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Local and regional gradients in fluid composition during Barrovian-style metamorphism of the Wepawaug Schist, CT, USA



Local and regional gradients in fluid composition during Barrovian-style metamorphism of the Wepawaug Schist, CT, USA



Abstracts with Programs - Geological Society of America 33(6): 380



Metamorphic index mineral zones and fluid compositions were determined for metacarbonate layers within the Wepawaug Schist. The index minerals oligoclase, biotite, calcic amphibole, and diopside formed with increasing metamorphic grade during the Acadian orogeny. In the upper greenschist facies and in the amphibolite facies, prograde reaction progress is greatest along the margins of metacarbonate layers in contact with surrounding schists, or in reaction selvages bordering quartz veins. New index minerals typically appear first in these more highly reacted contact and selvage zones. Hewitt (1973) postulated that this spatial zonation of mineral assemblages resulted from infiltration, largely by diffusion, of water-rich fluids across lithologic contacts or away from fluid conduits like fractures. Significant local gradients in X (sub CO2) are predicted by the model, but new fluid composition estimates indicate that differences in X (sub CO2) preserved across layers or vein selvages were very small, approximately 0.02 or less. However, analytical solutions to the two-dimensional advection-dispersion-reaction equation show that only small fluid composition gradients across layers or selvages are needed to drive prograde CO (sub 2) loss by diffusion and mechanical dispersion. These gradients, although small, are considered to be the best explanation for the observed patterns of reaction progress and would still be large enough to dominate the effects of fluid flow and reaction along regional T and P gradients. Larger local gradients may have existed transiently, but they would have been rapidly eliminated and thus rarely preserved in the rock record (Ague and Rye, 1999). Most of the fluid needed to drive prograde CO (sub 2) loss probably came from regional dehydration of surrounding metapelitic schists, although very water-rich Diopside zone conditions may have also required an external fluid component derived from syn-metamorphic intrusions or the metavolcanic rocks that underlie the Wepawaug Schist.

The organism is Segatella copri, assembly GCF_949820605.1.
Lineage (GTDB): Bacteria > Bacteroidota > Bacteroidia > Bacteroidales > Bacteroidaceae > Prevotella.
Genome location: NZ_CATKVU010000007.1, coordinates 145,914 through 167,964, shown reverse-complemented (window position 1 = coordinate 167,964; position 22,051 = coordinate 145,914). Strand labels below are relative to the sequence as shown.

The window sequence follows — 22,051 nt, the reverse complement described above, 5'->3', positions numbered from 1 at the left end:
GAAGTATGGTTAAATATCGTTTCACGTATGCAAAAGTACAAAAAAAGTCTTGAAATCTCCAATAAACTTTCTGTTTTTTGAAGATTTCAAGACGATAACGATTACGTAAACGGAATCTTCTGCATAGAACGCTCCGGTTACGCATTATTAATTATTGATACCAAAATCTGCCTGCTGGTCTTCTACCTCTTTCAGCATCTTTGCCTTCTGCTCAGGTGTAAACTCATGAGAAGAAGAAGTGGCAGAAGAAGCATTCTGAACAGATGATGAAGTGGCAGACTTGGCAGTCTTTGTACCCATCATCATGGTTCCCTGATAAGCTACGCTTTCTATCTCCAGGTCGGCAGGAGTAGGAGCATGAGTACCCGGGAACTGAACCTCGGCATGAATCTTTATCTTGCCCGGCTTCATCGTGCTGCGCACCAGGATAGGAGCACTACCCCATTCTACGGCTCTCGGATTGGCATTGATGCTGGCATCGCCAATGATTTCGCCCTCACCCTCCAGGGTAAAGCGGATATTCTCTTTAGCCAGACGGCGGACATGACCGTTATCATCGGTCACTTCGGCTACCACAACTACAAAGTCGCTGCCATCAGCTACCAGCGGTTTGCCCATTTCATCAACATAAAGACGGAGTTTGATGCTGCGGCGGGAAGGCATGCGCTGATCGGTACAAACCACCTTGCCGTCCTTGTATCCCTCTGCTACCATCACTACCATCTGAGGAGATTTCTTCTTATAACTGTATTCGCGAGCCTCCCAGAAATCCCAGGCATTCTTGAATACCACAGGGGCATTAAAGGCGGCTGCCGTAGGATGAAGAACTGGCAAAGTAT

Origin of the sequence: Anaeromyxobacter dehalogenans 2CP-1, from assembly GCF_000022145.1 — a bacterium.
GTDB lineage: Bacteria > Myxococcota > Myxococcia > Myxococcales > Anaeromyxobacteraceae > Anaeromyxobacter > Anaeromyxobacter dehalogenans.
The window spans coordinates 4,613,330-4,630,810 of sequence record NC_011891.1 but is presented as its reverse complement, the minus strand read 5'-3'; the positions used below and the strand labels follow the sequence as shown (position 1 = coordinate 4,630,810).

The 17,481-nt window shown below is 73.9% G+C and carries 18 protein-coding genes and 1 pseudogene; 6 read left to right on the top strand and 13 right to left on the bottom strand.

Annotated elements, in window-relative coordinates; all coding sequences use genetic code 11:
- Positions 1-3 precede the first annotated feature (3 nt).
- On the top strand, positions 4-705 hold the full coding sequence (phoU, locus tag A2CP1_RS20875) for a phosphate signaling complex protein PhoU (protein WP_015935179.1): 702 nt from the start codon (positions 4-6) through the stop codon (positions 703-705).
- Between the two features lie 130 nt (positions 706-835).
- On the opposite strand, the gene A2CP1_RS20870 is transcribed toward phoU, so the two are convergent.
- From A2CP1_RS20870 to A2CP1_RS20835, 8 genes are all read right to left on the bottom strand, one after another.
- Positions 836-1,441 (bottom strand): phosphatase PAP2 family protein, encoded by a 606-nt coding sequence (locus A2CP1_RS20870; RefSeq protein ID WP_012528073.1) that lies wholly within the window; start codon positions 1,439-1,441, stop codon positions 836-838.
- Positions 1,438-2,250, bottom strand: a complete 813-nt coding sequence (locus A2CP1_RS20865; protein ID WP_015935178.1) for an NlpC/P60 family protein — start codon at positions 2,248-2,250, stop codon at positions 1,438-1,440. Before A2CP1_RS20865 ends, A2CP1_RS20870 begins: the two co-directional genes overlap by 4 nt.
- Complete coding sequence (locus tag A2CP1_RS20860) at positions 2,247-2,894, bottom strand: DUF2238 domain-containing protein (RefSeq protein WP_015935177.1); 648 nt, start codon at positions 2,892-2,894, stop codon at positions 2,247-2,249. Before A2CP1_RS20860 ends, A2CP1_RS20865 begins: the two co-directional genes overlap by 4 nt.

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Accession: 019332096

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